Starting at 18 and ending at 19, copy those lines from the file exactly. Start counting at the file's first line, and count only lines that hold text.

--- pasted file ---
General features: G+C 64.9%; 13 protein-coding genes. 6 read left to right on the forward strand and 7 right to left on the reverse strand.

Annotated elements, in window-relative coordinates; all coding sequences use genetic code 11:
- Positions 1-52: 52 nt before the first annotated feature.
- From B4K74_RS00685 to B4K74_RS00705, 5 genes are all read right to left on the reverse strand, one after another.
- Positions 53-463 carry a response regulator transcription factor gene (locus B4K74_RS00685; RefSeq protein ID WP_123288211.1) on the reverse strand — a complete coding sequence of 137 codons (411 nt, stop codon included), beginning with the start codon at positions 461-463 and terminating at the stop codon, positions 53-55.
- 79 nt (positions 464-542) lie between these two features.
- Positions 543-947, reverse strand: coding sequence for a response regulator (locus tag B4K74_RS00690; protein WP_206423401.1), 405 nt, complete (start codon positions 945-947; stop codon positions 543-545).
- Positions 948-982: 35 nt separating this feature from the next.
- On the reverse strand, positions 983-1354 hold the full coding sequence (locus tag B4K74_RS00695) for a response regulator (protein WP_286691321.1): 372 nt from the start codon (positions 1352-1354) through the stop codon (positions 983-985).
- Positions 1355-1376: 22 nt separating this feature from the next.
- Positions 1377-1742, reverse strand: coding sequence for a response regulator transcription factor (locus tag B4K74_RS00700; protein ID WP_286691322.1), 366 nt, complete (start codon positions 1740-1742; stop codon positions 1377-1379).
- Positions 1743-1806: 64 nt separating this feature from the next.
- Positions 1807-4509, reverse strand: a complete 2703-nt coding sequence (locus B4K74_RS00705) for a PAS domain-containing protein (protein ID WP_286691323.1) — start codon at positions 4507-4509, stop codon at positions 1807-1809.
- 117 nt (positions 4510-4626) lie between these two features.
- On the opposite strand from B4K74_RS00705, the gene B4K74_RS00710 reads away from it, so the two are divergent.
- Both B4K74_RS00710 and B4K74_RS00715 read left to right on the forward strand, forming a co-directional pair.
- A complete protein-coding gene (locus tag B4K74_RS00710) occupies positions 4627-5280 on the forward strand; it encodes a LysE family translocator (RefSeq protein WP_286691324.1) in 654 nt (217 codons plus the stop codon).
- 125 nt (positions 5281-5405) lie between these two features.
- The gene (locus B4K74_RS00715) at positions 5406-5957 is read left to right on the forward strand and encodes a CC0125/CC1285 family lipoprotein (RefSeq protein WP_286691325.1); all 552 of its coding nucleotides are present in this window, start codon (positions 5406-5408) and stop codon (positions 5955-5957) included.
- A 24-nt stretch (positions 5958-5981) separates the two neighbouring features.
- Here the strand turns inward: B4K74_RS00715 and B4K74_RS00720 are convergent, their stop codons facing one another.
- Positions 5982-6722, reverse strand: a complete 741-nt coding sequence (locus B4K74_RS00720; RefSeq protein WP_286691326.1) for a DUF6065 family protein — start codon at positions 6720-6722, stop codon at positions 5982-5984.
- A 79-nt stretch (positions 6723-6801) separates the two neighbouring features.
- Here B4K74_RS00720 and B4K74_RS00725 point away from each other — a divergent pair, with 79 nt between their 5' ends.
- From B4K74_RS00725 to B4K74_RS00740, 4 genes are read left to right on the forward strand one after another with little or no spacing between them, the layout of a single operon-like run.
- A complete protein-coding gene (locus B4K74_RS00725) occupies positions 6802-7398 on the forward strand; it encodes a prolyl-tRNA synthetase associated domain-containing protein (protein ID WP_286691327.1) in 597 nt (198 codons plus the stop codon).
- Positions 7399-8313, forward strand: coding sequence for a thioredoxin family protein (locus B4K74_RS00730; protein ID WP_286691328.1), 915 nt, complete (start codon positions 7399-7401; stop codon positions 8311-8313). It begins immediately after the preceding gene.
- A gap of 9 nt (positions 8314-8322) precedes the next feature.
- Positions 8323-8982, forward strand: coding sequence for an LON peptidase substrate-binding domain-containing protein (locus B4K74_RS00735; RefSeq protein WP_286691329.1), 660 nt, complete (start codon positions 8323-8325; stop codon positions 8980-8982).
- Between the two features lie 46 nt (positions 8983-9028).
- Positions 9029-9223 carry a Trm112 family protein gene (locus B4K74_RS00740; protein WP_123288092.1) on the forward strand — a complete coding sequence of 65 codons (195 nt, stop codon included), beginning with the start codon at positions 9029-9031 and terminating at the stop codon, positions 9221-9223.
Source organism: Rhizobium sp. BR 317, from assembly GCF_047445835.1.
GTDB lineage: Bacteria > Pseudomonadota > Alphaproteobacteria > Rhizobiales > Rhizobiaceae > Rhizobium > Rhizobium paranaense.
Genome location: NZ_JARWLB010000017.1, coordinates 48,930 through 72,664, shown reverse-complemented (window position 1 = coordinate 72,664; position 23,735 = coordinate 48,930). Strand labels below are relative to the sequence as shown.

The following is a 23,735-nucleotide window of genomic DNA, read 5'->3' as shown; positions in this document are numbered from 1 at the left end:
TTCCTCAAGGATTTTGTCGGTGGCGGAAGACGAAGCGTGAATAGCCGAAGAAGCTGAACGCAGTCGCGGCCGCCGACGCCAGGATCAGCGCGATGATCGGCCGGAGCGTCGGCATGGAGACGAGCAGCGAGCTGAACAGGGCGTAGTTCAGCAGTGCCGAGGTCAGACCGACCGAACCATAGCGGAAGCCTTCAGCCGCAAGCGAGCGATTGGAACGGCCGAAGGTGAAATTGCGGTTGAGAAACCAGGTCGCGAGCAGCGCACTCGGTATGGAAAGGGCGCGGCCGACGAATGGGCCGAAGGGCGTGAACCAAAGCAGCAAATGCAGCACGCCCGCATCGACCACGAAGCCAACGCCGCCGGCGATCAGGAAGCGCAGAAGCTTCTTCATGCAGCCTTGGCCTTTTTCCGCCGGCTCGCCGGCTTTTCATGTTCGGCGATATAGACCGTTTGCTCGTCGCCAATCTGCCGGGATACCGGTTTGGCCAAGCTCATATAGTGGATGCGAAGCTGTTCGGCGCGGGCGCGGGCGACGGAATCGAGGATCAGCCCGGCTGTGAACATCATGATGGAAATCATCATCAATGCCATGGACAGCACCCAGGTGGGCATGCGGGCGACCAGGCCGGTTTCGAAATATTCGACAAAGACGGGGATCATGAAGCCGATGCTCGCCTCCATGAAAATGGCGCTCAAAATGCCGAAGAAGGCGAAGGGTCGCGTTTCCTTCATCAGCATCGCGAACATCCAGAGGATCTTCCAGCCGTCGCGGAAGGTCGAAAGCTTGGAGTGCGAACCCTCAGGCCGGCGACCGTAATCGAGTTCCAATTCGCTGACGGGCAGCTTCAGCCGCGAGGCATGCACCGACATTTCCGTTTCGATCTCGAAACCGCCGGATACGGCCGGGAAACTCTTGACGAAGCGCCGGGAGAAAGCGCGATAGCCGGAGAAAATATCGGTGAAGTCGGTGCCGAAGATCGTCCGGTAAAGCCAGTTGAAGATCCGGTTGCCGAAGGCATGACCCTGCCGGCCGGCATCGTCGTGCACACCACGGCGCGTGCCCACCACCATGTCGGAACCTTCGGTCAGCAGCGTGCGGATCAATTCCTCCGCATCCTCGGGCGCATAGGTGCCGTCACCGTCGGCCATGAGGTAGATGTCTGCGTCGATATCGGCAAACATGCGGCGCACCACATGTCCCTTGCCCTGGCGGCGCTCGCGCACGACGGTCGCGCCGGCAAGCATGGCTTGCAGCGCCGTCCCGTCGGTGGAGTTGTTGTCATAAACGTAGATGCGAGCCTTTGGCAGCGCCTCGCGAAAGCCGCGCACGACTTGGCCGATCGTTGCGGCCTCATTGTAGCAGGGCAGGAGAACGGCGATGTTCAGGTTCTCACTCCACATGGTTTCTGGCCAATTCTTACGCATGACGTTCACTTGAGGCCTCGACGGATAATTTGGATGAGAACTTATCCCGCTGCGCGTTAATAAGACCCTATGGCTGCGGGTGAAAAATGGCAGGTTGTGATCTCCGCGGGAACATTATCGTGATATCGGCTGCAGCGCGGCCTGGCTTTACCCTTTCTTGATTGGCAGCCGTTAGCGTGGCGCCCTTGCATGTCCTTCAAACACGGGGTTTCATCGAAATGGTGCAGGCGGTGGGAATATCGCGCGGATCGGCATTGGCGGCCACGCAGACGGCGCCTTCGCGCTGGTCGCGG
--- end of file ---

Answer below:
- 125 nt (positions 5281-5405) lie between these two features.
- The gene (locus B4K74_RS00715) at positions 5406-5957 is read left to right on the forward strand and encodes a CC0125/CC1285 family lipoprotein (RefSeq protein WP_286691325.1); all 552 of its coding nucleotides are present in this window, start codon (positions 5406-5408) and stop codon (positions 5955-5957) included.